For these reasons Kant draws a very sharp line between the world of phenomenal objects that we can study and learn things about and the world of things-in-themselves (the noumenal world). In fact, Kant was convinced that our knowledge could never reach beyond the realm of phenomena. He thought we could confidently say there is a noumenal reality, a thing in itself, that isn’t identical with the phenomenal object we directly encounter in experience. While he’s convinced that “all theoretical knowledge of reason is limited to objects of experience,” that is, to phenomenal objects as presented by intuition and conceptualized by our cognition, he also thinks “that this leaves perfectly open to us to think the same objects as things in themselves, though we cannot know them. For otherwise we should arrive at the absurd conclusion that there is appearance without something that appears.”

So, in summary: we can know that there are things-in-themselves or noumena, we cannot know anything about them. The objects of perception are already shaped by the process of being perceived, and are further shaped by the conceptual categories we must make use of in order to even begin to formulate knowledge claims. The objects of our knowledge are therefore necessarily, inescapably, objects that we have helped to construct through our sensory and cognitive apparatuses. Things as they are in themselves are thus utterly unknowable.

This doesn’t mean we can’t postulate things about noumena. In fact, Kant thought we had to do so. He was convinced that making sense of ourselves as moral agents requires us to make postulates about the noumenal realm (especially about the noumenal self—me as I am in myself as opposed to me as the object of my experience). But these postulates are just that. They are not knowledge. Knowledge of the noumenal is impossible.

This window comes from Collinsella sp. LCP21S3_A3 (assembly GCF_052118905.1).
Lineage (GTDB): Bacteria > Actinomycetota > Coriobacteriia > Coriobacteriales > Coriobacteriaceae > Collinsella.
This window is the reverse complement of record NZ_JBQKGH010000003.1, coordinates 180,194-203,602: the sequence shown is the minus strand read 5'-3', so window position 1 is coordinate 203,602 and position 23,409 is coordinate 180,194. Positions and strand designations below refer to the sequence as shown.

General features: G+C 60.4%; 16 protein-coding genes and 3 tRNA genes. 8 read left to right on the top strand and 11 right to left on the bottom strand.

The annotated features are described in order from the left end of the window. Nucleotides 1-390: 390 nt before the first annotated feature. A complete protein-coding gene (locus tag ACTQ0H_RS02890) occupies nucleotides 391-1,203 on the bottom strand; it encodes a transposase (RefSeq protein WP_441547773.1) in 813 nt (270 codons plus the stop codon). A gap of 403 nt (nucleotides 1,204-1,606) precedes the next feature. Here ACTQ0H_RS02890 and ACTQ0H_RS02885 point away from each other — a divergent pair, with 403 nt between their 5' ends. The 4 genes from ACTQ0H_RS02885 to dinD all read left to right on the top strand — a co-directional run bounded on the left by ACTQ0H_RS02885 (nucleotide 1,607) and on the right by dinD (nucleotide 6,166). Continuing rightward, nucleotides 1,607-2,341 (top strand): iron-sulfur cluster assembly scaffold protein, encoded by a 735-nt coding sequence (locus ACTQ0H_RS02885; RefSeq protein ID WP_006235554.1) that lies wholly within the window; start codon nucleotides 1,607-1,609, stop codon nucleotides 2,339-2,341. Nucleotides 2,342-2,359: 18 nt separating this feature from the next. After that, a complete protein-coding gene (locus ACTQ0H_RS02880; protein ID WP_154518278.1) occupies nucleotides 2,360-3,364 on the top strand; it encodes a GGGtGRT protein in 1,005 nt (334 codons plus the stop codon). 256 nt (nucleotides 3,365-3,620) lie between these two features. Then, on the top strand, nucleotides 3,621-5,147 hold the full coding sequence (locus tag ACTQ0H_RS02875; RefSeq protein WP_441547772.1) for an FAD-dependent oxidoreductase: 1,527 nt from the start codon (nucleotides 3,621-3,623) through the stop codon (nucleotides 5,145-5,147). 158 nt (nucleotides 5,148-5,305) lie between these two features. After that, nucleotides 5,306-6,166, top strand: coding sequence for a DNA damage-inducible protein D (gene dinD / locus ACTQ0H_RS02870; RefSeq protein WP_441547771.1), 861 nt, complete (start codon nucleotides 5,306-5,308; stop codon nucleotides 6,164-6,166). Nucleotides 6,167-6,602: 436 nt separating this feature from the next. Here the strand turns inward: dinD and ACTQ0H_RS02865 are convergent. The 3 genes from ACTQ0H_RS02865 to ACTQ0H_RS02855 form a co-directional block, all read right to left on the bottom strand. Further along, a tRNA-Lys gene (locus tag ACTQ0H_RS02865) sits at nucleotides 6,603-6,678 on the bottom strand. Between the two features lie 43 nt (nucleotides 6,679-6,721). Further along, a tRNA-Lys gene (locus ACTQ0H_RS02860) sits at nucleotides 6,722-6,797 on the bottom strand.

If you take Kant seriously about all of this, then his perspective has some very important implications. One is this: whatever scientists discover, through whatever methodologies they employ, will never be an understanding of reality itself. At best, science will be the project of describing in painstaking detail the world of appearances (what Kant called the empirical world) and constructing helpful conceptual models for engaging with it in ways that, we might say, decrease the frequency with which we are surprised.

Predictably, many scientists have historically been loath to accept this implication—as have philosophers and theologians. Scholars in various disciplines have sought to pierce the wall of mystery that Kant erected—some by defending a “direct realism” which denies the phenomenal/noumenal distinction, others by acknowledging the distinction but looking for some method of inquiry that can take us through the wall into the noumenal world. Ultimately, I think metaphysical naturalism is a claim to the effect that scientists have found a way to pierce that wall—that, in other words, what they are modeling for us on the basis of their methodologies isn’t just a useful way to engage with the phenomenal world but is, actually, a picture of reality as it is in itself.

As such, metaphysical naturalists are in the same camp as others—such as Hegel and Schleiermacher—who have been unwilling to accept that the veil between us and noumenal reality is utterly impenetrable. But they are looking in a very different place for the way to peek beyond the veil.

But these last points are ones I will develop in my next post in the series.


  1. Hi, Eric-

    "So, in summary: we can know that there are things-in-themselves or noumena, we cannot know anything about them."